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The Latin name means 'market-place of the was the Roman administrative base for the area of Norfolk, northern Suffolk and eastern Cambridgeshire.This was the area which had been controlled in the Iron Age by the Eceni (or Iceni) tribe.The River Tas flows into the River Yare immediately to the south of Norwich.Their valleys were important natural routeways, and the area where they meet is rich in prehistoric sites. The remains of many barrows or burial mounds are also known nearby.Only in the time of the Emperor Hadrian (AD 117-38) did grander public buildings start to appear, with the laying out of the first forum in the town centre.Interpretative plan of Venta Icenorum, showing Roman built-up area (pink), roads and streets (white), and other evidence from geophysical survey.Important research and conservation work continues. Since 2009, a series of excavations conducted by the University of Nottingham, in partnership with the Trust and with South Norfolk Council, has started to provide fascinating new information about The Caistor Roman Town free Augmented Reality app allows visitors to see a reconstruction of the town on the landscape and to examine in detail some of the artefacts found there.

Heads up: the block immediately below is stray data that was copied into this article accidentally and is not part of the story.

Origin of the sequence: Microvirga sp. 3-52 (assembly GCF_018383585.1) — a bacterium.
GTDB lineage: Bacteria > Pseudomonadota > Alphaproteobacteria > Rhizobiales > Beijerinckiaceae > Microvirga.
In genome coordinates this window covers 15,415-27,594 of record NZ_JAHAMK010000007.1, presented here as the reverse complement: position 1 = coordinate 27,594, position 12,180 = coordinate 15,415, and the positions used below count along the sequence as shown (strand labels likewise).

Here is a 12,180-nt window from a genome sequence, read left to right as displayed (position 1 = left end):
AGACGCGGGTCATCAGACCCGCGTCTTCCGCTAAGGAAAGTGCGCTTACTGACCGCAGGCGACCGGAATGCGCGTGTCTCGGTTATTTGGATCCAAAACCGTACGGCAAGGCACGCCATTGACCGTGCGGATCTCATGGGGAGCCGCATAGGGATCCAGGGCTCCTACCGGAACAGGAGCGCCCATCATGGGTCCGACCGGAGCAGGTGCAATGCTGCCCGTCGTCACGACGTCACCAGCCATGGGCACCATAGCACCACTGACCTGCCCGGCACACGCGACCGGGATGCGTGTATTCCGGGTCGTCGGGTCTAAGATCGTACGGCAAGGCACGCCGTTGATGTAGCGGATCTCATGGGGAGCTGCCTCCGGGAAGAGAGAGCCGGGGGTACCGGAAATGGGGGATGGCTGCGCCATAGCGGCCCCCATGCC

200m to the south of the defences, and more recently has been plotted by geophysical survey.These finds have been made to the east and west of the Roman town walls as well as within them.The Eceni probably did not have just one 'capital', as we know of important tribal centres around Thetford and in west Norfolk.is the Romano-British predecessor of the modern county town of Norwich.Founded during the AD 60s at Caistor St Edmund in the valley of the River Tas, immediately to the south of its confluence with the Rivers Yare and Wensum, this was the largest and most important Roman centre of northern East Anglia.
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They followed a distinctive and independent way of life, and after the Roman conquest they defied the invaders during the rebellion of Boudica in AD 61.